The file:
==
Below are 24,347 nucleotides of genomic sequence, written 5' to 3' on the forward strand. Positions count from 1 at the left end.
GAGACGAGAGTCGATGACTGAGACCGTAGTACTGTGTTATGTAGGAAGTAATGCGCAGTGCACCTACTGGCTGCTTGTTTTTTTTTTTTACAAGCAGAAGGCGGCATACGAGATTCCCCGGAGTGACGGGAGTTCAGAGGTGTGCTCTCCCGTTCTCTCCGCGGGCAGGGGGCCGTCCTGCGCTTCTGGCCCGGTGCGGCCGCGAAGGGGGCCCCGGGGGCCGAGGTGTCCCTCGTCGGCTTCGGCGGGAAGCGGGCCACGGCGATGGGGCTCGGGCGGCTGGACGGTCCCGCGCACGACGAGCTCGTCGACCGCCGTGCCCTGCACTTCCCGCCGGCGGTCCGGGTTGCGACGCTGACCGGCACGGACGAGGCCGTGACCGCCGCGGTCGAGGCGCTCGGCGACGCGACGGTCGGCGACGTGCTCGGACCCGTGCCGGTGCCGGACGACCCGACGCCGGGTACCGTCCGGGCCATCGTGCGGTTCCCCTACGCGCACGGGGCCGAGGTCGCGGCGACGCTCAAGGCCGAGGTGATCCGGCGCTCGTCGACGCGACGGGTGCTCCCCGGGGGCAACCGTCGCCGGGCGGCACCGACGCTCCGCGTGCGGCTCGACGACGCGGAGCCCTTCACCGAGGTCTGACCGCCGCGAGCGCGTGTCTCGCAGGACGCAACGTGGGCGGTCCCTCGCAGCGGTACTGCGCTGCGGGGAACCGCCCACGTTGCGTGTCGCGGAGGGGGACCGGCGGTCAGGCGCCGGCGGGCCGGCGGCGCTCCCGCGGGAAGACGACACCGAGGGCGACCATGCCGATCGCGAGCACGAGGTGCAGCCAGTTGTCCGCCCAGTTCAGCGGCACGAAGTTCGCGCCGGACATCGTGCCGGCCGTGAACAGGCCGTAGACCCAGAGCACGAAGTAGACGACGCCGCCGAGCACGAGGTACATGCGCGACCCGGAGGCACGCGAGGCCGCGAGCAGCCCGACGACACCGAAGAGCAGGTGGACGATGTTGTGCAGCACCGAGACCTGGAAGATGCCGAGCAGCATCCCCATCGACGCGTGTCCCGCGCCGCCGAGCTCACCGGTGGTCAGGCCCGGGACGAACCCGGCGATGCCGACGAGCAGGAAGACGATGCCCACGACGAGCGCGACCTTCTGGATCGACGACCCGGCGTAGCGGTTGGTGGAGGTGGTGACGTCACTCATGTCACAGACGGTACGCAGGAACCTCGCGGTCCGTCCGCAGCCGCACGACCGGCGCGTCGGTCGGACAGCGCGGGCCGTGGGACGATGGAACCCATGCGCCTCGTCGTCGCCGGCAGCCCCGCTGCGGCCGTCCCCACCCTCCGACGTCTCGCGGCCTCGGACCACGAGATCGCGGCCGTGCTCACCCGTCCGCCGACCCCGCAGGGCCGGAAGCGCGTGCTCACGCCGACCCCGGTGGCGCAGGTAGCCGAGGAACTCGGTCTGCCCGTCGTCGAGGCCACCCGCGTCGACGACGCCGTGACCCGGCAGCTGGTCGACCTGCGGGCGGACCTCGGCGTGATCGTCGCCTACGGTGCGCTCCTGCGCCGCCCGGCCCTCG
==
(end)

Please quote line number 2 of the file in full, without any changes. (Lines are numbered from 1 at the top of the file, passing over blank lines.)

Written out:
GAGACGAGAGTCGATGACTGAGACCGTAGTACTGTGTTATGTAGGAAGTAATGCGCAGTGCACCTACTGGCTGCTTGTTTTTTTTTTTTACAAGCAGAAGGCGGCATACGAGATTCCCCGGAGTGACGGGAGTTCAGAGGTGTGCTCTCCCGTTCTCTCCGCGGGCAGGGGGCCGTCCTGCGCTTCTGGCCCGGTGCGGCCGCGAAGGGGGCCCCGGGGGCCGAGGTGTCCCTCGTCGGCTTCGGCGGGAAGCGGGCCACGGCGATGGGGCTCGGGCGGCTGGACGGTCCCGCGCACGACGAGCTCGTCGACCGCCGTGCCCTGCACTTCCCGCCGGCGGTCCGGGTTGCGACGCTGACCGGCACGGACGAGGCCGTGACCGCCGCGGTCGAGGCGCTCGGCGACGCGACGGTCGGCGACGTGCTCGGACCCGTGCCGGTGCCGGACGACCCGACGCCGGGTACCGTCCGGGCCATCGTGCGGTTCCCCTACGCGCACGGGGCCGAGGTCGCGGCGACGCTCAAGGCCGAGGTGATCCGGCGCTCGTCGACGCGACGGGTGCTCCCCGGGGGCAACCGTCGCCGGGCGGCACCGACGCTCCGCGTGCGGCTCGACGACGCGGAGCCCTTCACCGAGGTCTGACCGCCGCGAGCGCGTGTCTCGCAGGACGCAACGTGGGCGGTCCCTCGCAGCGGTACTGCGCTGCGGGGAACCGCCCACGTTGCGTGTCGCGGAGGGGGACCGGCGGTCAGGCGCCGGCGGGCCGGCGGCGCTCCCGCGGGAAGACGACACCGAGGGCGACCATGCCGATCGCGAGCACGAGGTGCAGCCAGTTGTCCGCCCAGTTCAGCGGCACGAAGTTCGCGCCGGACATCGTGCCGGCCGTGAACAGGCCGTAGACCCAGAGCACGAAGTAGACGACGCCGCCGAGCACGAGGTACATGCGCGACCCGGAGGCACGCGAGGCCGCGAGCAGCCCGACGACACCGAAGAGCAGGTGGACGATGTTGTGCAGCACCGAGACCTGGAAGATGCCGAGCAGCATCCCCATCGACGCGTGTCCCGCGCCGCCGAGCTCACCGGTGGTCAGGCCCGGGACGAACCCGGCGATGCCGACGAGCAGGAAGACGATGCCCACGACGAGCGCGACCTTCTGGATCGACGACCCGGCGTAGCGGTTGGTGGAGGTGGTGACGTCACTCATGTCACAGACGGTACGCAGGAACCTCGCGGTCCGTCCGCAGCCGCACGACCGGCGCGTCGGTCGGACAGCGCGGGCCGTGGGACGATGGAACCCATGCGCCTCGTCGTCGCCGGCAGCCCCGCTGCGGCCGTCCCCACCCTCCGACGTCTCGCGGCCTCGGACCACGAGATCGCGGCCGTGCTCACCCGTCCGCCGACCCCGCAGGGCCGGAAGCGCGTGCTCACGCCGACCCCGGTGGCGCAGGTAGCCGAGGAACTCGGTCTGCCCGTCGTCGAGGCCACCCGCGTCGACGACGCCGTGACCCGGCAGCTGGTCGACCTGCGGGCGGACCTCGGCGTGATCGTCGCCTACGGTGCGCTCCTGCGCCGCCCGGCCCTCG